Press Releases

Elevating personal safety with Volvo Personal Communicator


For immediate release


Personal security is increasingly a part of the overall consideration of safety, and Volvo Car Corporation has developed prototype security features in a new hand-held remote device called the Volvo Personal Communicator (VPC) that showcases what the near future might bring in personal security technology.


In its prototype form, the VPC gives individual users access to the vehicle based on recognition of their fingerprints, monitors activity in the car while the user is away and permits keyless vehicle operation and customized user settings. The system can also store user health information for use by emergency rescue services.


VPC is collaborative project of Volvo Cars, the Ford Research Laboratory, Siemans and the Swedish companies Fingerprint Cards AB, Combitech Systems AB and Hampf Industrial Designs AB.


The fingerprint recognition technology in the remote control unit is vital to providing both enhanced personal security and greater user personalization. The built-in fingerprint sensor in the VPC can be programmed with a variety of personal data such as individual settings for the driver's seat, steering wheel, pedals and rear-view mirrors. It also provides the "key" to opening the vehicle.


Unlocking the car is as simple as touching the door handle with the VPC. Once the handle is grasped, the car sends a signal to the VPC unit, which the driver is carrying. The VPC transmits the remote control unit's identity code, and the door is unlocked. Once the car is unlocked, the car's settings are automatically adjusted to match the remote user's predetermined preferences. The technology also permits passive starting without a key; the driver need only turn a rotary control to start the engine.


When the user leaves the car, relevant data such as personal settings, lock and alarm status is transmitted to the remote control unit. It is possible for the user to then confirm via the VPC that the vehicle is locked.


Different destinations can also be pre-programmed so that the user does not need to set the navigation system. The vehicle knows the remote user's destination as soon as the door is unlocked.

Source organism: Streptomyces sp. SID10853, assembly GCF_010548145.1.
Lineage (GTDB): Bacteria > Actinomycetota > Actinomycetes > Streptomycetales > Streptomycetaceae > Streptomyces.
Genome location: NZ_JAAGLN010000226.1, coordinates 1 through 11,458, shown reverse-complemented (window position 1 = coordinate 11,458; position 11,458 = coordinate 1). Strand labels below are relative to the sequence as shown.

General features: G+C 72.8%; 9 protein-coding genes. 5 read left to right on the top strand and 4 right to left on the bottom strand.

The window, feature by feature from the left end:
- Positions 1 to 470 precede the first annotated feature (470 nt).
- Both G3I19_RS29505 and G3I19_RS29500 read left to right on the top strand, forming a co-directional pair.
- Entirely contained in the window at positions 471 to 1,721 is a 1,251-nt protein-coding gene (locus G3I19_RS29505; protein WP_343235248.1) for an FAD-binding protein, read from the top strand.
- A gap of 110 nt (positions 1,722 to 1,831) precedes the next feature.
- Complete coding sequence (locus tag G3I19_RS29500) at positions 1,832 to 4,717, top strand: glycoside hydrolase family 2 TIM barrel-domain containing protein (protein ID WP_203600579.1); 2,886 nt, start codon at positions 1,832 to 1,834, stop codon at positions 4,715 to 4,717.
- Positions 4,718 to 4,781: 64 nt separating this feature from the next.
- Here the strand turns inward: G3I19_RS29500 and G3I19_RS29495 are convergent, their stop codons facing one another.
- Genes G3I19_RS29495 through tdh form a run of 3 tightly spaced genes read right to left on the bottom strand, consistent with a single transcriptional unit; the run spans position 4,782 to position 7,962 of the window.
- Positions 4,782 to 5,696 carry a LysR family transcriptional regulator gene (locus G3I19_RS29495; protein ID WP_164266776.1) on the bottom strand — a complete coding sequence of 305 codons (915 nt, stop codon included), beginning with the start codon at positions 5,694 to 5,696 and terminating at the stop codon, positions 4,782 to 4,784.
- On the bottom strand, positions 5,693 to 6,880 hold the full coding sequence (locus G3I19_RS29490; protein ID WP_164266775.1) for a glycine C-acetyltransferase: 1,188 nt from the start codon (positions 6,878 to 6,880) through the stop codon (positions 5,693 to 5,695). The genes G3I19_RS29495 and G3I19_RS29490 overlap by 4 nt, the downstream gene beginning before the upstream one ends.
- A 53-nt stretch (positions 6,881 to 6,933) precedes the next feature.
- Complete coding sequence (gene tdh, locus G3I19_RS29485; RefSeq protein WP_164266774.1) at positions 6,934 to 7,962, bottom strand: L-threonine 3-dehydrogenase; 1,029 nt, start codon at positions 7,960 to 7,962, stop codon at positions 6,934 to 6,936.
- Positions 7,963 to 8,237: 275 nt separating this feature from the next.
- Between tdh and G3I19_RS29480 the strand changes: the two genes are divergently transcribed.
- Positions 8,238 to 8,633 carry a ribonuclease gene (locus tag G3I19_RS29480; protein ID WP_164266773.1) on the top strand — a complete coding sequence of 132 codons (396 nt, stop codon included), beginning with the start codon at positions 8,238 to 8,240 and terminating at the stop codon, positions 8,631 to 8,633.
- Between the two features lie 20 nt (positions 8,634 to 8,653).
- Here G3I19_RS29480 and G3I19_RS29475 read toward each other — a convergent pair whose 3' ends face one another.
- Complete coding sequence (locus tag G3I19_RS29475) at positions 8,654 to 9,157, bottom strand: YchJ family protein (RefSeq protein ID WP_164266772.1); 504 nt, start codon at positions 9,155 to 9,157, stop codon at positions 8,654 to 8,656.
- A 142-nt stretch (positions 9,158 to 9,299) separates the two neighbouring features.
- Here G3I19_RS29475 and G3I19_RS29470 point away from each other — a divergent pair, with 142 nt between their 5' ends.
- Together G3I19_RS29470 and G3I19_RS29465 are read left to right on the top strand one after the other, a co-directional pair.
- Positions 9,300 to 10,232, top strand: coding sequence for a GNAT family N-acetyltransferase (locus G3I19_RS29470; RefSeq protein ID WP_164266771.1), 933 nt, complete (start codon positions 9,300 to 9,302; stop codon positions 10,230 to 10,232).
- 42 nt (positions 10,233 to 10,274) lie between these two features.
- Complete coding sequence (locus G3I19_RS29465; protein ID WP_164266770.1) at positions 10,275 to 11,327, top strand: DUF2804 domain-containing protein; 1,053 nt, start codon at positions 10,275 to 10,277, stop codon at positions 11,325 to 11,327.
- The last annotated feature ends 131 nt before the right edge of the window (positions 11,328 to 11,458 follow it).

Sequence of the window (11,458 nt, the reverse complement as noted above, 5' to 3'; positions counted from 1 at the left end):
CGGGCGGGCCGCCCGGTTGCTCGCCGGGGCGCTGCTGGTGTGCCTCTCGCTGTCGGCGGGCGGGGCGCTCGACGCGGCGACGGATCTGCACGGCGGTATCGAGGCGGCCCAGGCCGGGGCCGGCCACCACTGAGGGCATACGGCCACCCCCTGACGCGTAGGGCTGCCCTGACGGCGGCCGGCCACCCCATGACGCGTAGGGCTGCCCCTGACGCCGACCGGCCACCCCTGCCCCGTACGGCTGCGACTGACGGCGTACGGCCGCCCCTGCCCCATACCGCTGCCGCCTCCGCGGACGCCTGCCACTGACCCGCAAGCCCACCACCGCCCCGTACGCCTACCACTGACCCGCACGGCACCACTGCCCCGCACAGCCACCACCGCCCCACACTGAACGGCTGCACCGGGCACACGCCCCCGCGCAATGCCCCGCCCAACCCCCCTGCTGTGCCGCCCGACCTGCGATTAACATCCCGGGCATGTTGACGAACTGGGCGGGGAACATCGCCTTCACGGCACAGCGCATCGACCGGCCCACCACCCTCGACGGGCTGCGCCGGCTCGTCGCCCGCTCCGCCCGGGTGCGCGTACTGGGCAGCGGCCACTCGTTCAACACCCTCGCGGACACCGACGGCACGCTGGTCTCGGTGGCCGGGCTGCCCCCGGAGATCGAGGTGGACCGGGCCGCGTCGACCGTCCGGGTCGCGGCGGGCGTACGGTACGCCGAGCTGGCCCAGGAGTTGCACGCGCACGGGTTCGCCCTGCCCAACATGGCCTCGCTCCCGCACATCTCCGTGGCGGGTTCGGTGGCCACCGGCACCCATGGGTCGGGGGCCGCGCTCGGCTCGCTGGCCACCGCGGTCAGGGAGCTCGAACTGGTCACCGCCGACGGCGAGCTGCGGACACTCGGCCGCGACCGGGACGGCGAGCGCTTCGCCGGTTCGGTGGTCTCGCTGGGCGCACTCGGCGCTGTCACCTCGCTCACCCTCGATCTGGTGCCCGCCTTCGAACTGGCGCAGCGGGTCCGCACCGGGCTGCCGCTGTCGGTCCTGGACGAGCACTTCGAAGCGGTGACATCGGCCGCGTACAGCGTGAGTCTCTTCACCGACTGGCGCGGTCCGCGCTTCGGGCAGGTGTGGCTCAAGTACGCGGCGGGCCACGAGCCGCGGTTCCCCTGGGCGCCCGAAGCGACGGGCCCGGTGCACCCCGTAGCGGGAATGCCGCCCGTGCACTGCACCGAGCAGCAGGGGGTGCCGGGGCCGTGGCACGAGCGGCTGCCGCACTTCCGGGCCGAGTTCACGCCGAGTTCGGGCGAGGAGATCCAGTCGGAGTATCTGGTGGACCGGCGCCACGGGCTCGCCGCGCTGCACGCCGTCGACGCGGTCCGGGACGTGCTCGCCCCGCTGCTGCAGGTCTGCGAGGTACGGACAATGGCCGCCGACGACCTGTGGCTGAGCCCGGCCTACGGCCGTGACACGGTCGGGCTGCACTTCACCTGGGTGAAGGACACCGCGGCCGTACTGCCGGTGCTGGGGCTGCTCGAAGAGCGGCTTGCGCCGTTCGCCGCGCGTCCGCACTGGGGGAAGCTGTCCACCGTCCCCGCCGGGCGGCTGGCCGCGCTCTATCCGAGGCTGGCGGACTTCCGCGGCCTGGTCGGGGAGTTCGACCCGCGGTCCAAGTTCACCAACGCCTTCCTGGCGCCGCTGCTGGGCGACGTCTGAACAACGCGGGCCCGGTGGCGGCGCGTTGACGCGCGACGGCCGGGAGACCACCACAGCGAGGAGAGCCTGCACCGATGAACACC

In this communication between car and remote device, the user can also add certain health-related data (information about allergies to medicines, heart problems and so on). This information is transferred to the telematic system in the car and, in the event of a crash, it can be conveyed to emergency rescue services.


The identity of the VPC unit may be changed if another authorized user presses his or her finger against the fingerprint sensor. The settings are then altered to suit the parameters selected by each particular user, which makes it possible for several members of a family to use the same VPC unit. The settings can be pre-programmed in the car or in the VPC, making it possible to change them from a distance.


The VPC can be restricted in its functionality to provide a "valet" mode. In valet, no personal settings are transferred to the car. Instead, the car adopts a standard set-up, at the same time as the luggage compartment and glove compartment remain locked. However, the car itself can still be unlocked, started and driven.


A heartbeat sensor system has also been integrated into the project as a joint development between engineers from Volvo Cars and the Ford Research Laboratory. The system is programmed to register the vibration of a beating heart - both human and animal. The sensor is activated if, for instance, a sleeping child has been left in the child seat and the driver locks the door. A signal is transmitted to the remote control unit, which alerts the driver via a combination of audible signals and vibration pulses.


The heartbeat sensor is also activated if anyone enters the car and hides inside it. In such a case, the driver can request this information from the system within a distance of 100 metres from the car.


If the sensor is activated, the remote control unit transmits a quiet signal so that the driver can withdraw without being detected and avoid a more threatening situation. The driver can also press the "panic" button, which activates the car alarm to scare off the intruder.


Other features include a "check car function" that is activated by quickly pressing the "panic" button or via a menu selection. At the same time, other on-board information is also monitored to determine if the doors, sunroof and windows are locked.


Existing Volvo functions, such as the activation of light sources inside and around the car (Approach Light) and illumination of the driveway (Home Safe Lighting) are also carried over in the VPC system.


Functions are activated via buttons on the VPC unit front panel. Opening the cover reveals additional buttons for customizing personal settings in the menu system, along with an information display.


If "check car" is activated within a distance of 100 metres from the car, the VPC unit communicates directly with the car. If the driver is more than 100 metres away, the VPC can communicate with the car via a cell-phone system.


When the driver leaves the car, all trip-related information and certain navigation system data are transmitted to the remote control unit which calculates information such as the distance to the destination, the current traffic situation, average speed, fuel consumption and remaining fuel quantity.


Information can also be transferred between the VPC and a PC or hand-held computer, and is an excellent tool for maintaining driving logs, journey planners, address books, e-mail addresses and various data files.





Lisa Graham

Volvo Cars of Canada Ltd.



Doug Mepham

MacDonald & Co.


Safety, Technology
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